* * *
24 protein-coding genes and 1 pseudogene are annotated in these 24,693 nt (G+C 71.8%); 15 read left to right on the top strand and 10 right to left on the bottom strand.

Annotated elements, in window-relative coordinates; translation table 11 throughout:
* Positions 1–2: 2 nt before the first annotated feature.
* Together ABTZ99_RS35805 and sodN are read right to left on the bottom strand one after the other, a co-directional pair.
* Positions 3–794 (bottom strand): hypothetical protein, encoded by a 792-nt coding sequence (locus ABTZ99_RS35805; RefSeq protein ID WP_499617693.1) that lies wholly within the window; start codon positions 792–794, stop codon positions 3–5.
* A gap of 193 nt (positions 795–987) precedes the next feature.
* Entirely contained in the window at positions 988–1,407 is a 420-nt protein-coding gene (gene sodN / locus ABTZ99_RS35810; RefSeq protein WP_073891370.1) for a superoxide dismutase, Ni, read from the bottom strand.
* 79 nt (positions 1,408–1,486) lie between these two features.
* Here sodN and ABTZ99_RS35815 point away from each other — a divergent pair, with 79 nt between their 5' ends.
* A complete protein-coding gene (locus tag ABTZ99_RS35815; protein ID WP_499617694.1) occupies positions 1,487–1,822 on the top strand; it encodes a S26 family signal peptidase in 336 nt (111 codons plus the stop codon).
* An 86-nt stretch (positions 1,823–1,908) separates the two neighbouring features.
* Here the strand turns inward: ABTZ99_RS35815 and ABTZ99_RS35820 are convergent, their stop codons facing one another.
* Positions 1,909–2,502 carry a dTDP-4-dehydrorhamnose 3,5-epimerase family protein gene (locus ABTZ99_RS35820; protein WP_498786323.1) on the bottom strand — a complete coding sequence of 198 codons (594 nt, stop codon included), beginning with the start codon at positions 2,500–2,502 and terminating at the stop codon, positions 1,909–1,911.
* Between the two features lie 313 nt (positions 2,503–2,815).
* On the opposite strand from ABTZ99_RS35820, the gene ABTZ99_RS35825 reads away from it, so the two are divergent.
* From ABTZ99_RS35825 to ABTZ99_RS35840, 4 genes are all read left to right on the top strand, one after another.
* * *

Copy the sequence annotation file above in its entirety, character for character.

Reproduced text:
24 protein-coding genes and 1 pseudogene are annotated in these 24,693 nt (G+C 71.8%); 15 read left to right on the top strand and 10 right to left on the bottom strand.

Annotated elements, in window-relative coordinates; translation table 11 throughout:
* Positions 1–2: 2 nt before the first annotated feature.
* Together ABTZ99_RS35805 and sodN are read right to left on the bottom strand one after the other, a co-directional pair.
* Positions 3–794 (bottom strand): hypothetical protein, encoded by a 792-nt coding sequence (locus ABTZ99_RS35805; RefSeq protein ID WP_499617693.1) that lies wholly within the window; start codon positions 792–794, stop codon positions 3–5.
* A gap of 193 nt (positions 795–987) precedes the next feature.
* Entirely contained in the window at positions 988–1,407 is a 420-nt protein-coding gene (gene sodN / locus ABTZ99_RS35810; RefSeq protein WP_073891370.1) for a superoxide dismutase, Ni, read from the bottom strand.
* 79 nt (positions 1,408–1,486) lie between these two features.
* Here sodN and ABTZ99_RS35815 point away from each other — a divergent pair, with 79 nt between their 5' ends.
* A complete protein-coding gene (locus tag ABTZ99_RS35815; protein ID WP_499617694.1) occupies positions 1,487–1,822 on the top strand; it encodes a S26 family signal peptidase in 336 nt (111 codons plus the stop codon).
* An 86-nt stretch (positions 1,823–1,908) separates the two neighbouring features.
* Here the strand turns inward: ABTZ99_RS35815 and ABTZ99_RS35820 are convergent, their stop codons facing one another.
* Positions 1,909–2,502 carry a dTDP-4-dehydrorhamnose 3,5-epimerase family protein gene (locus ABTZ99_RS35820; protein WP_498786323.1) on the bottom strand — a complete coding sequence of 198 codons (594 nt, stop codon included), beginning with the start codon at positions 2,500–2,502 and terminating at the stop codon, positions 1,909–1,911.
* Between the two features lie 313 nt (positions 2,503–2,815).
* On the opposite strand from ABTZ99_RS35820, the gene ABTZ99_RS35825 reads away from it, so the two are divergent.
* From ABTZ99_RS35825 to ABTZ99_RS35840, 4 genes are all read left to right on the top strand, one after another.